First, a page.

On Wednesday, 8 December 2021, Dr. Rosina Bierbaum reported to the GEF Council on the Panel's recent work. In introducing the report, the STAP Chair also summarized a number of recent scientific findings, including:
- UNEP’s Emissions Gap Report – which illustrates that current policies have reduced carbon emissions compared to where we were in 2010, but that existing nationally determined contributions remain significantly below the threshold to ensure, with reasonable certainty, the 50% reduction we need by 2030.
- A recent Report from Tracking Climate Action indicates that current policy action has shifted the expected global average temperature shift by the end of the century from 2.7 to 2.4° C, and this could shift well below the 2°C threshold depending on the implementation of net zero pledges.
As for STAP’s recent work, Dr. Bierbaum highlighted the following:
- South-South Knowledge Exchange, a paper that looks at the experiences of the GEF, its agencies’, and other institutions to see what’s been learned and what are the challenges. The report outlines a number of groups that the GEF and STAP could partner with and learn from as we move forward in GEF-8.
- STAP’s new report on Enabling Elements for Good Project Design synthesizes much of the advice STAP has produced over the last five years into one place, identifying eight interrelated components consistently found in the best GEF projects. These eight enabling elements, STAP believes, would reduce the complexity of the design process and help lessen the risks that can be associated with projects. Applying these elements also increases the chances of delivering durable outcomes that contribute to transformational change.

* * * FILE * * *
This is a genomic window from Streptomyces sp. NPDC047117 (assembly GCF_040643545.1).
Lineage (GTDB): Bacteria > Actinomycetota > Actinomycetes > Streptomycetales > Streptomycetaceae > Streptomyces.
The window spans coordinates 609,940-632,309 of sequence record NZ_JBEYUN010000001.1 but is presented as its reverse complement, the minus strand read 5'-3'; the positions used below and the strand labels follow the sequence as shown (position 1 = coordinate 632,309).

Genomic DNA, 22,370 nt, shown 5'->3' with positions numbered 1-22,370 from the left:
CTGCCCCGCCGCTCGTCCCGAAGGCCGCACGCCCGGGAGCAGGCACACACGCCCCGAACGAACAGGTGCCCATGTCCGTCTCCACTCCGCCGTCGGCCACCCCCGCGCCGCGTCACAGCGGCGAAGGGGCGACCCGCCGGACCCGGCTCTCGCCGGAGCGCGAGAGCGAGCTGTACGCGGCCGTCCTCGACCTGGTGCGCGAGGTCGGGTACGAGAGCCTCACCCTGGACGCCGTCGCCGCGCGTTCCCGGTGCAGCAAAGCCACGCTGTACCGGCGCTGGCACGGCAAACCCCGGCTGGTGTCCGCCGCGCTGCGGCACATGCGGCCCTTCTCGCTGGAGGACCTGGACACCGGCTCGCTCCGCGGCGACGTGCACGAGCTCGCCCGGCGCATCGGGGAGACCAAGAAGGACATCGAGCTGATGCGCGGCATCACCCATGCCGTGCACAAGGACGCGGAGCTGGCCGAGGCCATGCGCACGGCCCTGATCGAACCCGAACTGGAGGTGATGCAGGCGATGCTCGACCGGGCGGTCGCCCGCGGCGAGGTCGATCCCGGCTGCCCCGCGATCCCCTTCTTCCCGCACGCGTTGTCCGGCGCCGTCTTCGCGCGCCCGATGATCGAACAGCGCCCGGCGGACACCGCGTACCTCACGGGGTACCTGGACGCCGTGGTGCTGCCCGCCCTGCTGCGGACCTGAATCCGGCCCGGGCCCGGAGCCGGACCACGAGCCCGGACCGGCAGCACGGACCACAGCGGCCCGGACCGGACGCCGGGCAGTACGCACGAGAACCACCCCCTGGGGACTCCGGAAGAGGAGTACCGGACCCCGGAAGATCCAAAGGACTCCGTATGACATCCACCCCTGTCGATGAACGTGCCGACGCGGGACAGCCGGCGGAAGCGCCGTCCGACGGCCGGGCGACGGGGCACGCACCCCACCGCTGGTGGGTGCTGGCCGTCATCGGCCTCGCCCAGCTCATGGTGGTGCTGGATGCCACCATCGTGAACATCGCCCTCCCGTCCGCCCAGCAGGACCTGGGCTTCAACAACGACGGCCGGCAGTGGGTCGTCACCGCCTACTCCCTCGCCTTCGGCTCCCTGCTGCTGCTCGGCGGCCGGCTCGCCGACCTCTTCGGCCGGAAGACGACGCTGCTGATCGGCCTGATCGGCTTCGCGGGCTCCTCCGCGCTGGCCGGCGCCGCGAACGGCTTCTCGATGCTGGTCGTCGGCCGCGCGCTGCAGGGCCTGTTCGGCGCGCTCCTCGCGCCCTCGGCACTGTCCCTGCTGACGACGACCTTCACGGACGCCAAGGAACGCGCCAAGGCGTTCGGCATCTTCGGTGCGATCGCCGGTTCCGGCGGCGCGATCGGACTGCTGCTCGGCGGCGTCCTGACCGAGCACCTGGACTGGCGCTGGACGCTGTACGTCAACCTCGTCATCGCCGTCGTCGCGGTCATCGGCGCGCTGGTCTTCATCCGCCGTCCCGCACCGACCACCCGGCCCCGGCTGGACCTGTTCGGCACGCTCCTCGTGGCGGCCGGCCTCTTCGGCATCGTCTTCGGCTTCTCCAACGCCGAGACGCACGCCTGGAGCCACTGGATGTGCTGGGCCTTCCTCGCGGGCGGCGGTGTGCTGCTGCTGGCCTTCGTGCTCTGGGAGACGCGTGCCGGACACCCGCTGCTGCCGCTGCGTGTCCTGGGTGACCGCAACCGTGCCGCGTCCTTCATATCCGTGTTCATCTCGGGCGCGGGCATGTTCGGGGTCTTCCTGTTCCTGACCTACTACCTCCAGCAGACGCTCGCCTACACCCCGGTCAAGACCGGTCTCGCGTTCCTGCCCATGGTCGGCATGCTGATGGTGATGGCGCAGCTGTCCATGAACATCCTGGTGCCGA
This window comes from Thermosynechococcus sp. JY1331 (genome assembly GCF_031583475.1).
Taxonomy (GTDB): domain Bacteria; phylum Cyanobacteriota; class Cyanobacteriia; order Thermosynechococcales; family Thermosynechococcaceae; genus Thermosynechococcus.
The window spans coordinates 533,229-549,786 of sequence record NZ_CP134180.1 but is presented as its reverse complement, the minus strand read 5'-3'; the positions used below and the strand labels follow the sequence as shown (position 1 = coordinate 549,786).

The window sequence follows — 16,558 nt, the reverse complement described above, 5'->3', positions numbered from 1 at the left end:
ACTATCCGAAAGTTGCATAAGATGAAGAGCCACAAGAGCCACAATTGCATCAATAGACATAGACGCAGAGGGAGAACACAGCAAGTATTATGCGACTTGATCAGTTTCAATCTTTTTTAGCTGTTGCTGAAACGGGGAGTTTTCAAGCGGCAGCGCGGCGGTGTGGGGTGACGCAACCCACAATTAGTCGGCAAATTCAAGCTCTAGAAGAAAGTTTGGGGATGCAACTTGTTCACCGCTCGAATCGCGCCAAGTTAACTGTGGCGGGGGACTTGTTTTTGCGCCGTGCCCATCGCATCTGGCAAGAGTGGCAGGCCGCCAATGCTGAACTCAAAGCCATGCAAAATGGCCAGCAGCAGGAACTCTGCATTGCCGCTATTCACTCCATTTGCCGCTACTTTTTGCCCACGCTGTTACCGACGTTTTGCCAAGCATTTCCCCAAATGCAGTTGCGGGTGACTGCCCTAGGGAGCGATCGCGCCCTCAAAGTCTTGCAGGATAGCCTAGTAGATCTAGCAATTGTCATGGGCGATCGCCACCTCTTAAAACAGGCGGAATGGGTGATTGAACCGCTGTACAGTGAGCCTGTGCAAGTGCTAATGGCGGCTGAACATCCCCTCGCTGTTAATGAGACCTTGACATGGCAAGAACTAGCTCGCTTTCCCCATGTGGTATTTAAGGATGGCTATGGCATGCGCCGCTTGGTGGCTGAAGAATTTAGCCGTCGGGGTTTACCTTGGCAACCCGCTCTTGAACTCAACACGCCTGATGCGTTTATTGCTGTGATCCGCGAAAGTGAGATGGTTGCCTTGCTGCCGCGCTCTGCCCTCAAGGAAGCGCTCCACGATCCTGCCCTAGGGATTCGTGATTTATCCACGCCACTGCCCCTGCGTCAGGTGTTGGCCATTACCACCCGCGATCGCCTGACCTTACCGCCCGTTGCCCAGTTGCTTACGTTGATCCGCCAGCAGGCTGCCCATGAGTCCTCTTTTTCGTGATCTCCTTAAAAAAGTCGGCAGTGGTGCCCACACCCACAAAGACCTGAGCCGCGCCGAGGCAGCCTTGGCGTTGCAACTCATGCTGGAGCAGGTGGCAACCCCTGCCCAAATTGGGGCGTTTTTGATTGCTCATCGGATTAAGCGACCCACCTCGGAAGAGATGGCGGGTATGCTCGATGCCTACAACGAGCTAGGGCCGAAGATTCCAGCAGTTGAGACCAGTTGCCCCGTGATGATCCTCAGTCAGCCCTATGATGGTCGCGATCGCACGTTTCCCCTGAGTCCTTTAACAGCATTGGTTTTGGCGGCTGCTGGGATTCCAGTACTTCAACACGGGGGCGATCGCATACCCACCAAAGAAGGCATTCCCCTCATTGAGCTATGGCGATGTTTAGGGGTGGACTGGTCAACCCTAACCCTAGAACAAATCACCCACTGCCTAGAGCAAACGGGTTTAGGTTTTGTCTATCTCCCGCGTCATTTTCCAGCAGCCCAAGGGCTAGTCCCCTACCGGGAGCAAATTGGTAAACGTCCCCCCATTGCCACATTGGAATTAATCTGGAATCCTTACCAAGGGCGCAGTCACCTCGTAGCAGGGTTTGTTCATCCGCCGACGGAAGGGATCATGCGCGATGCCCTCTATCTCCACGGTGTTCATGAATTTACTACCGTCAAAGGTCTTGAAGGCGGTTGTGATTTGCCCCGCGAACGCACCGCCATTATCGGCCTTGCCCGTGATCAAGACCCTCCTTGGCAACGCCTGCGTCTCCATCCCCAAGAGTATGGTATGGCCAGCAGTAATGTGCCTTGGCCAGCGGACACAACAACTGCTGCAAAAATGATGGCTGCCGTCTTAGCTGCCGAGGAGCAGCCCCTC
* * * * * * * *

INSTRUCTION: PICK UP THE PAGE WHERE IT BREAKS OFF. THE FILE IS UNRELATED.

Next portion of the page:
- How to Design Circular Economy Projects consolidates STAP’s advice from in its three previous reports on circular economy, and produces a step-by-step guide on how to develop GEF investments based on circular economy principles. This how to guide draws heavily on the Enabling Elements report – particularly with regard to applying systems analysis, constructing a theory of change, engaging stakeholders, and building in key behavioral change strategies and learning components. Circular economy projects go beyond these elements, however, in analyzing the material flows and crucial intervention points in the entire system that catalyzes a shift from a linear “take, make, waste” production process to a circular materials use process which maximizes benefits from both inputs and outputs.
Dr. Bierbaum also offered details on STAP’s upcoming activities. You can read her full report by visiting the link in Further Resources.